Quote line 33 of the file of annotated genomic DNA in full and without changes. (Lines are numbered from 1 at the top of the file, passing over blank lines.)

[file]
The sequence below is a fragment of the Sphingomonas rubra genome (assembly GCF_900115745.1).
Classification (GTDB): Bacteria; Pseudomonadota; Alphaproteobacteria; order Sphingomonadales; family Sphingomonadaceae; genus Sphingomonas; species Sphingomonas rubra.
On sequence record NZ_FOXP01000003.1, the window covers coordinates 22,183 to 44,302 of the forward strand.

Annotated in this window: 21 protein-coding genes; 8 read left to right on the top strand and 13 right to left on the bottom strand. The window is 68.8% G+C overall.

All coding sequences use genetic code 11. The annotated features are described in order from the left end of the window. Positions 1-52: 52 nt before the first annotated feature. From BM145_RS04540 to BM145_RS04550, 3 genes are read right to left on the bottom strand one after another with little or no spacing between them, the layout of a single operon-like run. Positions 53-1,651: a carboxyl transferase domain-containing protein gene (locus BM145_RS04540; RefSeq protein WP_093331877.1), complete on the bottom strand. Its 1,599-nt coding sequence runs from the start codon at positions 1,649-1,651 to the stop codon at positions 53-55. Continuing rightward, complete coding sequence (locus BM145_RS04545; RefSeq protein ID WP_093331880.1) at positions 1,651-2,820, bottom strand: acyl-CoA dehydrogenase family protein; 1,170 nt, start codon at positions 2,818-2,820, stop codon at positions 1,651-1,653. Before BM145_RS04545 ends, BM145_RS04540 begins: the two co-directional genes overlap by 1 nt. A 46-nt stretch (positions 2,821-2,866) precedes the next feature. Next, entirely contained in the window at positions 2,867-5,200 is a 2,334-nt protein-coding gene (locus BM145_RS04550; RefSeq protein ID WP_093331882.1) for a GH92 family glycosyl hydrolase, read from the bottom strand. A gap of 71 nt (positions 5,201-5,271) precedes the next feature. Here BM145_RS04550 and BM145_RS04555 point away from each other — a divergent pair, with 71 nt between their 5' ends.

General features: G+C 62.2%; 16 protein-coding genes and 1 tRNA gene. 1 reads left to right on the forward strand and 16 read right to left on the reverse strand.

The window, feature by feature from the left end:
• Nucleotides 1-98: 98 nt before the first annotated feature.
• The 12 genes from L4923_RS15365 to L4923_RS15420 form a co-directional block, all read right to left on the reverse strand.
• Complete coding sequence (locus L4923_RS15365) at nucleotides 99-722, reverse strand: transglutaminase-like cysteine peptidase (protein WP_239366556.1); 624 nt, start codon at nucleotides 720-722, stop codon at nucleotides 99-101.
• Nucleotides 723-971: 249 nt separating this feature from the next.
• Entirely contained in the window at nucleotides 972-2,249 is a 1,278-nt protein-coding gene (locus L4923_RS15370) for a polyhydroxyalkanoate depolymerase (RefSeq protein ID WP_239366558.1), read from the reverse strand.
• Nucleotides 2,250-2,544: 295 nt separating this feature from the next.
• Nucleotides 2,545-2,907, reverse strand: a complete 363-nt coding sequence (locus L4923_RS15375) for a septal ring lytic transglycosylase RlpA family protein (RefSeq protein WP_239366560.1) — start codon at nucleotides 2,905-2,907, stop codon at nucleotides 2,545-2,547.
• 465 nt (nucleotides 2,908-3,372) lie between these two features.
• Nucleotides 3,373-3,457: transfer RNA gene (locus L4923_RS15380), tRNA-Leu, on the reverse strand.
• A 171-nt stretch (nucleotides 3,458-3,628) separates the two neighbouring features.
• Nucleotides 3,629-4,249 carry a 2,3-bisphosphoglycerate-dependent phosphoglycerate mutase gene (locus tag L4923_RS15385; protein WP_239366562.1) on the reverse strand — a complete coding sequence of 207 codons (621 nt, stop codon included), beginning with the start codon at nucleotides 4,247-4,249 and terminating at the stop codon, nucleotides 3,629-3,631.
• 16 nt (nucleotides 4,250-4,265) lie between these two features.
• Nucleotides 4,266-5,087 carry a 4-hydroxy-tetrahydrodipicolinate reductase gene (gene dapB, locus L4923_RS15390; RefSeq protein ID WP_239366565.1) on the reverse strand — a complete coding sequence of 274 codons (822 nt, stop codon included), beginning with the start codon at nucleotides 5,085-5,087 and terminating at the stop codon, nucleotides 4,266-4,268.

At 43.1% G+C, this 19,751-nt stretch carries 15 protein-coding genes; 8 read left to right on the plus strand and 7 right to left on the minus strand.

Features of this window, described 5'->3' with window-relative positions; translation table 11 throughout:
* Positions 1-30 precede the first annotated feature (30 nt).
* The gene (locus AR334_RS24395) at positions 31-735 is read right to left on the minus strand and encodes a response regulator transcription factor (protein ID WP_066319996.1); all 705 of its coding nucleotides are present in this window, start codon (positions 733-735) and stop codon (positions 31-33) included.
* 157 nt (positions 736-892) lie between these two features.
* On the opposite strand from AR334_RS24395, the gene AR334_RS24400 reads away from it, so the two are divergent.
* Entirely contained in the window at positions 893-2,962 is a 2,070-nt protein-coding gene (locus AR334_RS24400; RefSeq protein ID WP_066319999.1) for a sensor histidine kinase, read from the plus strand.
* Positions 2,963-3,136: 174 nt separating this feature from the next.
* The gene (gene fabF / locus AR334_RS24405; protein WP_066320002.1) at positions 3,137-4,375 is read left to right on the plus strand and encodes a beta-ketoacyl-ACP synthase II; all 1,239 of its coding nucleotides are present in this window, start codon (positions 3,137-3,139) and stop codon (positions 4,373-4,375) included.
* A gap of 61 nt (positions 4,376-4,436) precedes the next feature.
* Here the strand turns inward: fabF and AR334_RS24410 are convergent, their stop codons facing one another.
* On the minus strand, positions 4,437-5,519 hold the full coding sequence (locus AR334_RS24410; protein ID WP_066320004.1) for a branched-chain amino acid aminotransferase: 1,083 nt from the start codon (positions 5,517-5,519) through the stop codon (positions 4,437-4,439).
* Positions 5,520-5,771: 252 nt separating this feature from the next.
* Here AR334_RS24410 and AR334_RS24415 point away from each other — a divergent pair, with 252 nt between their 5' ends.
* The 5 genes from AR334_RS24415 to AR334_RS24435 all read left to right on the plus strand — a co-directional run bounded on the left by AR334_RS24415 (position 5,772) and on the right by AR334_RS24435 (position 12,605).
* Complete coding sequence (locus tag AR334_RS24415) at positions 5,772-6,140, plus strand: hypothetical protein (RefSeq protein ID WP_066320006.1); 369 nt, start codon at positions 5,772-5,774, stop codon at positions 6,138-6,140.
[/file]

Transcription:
* Positions 5,520-5,771: 252 nt separating this feature from the next.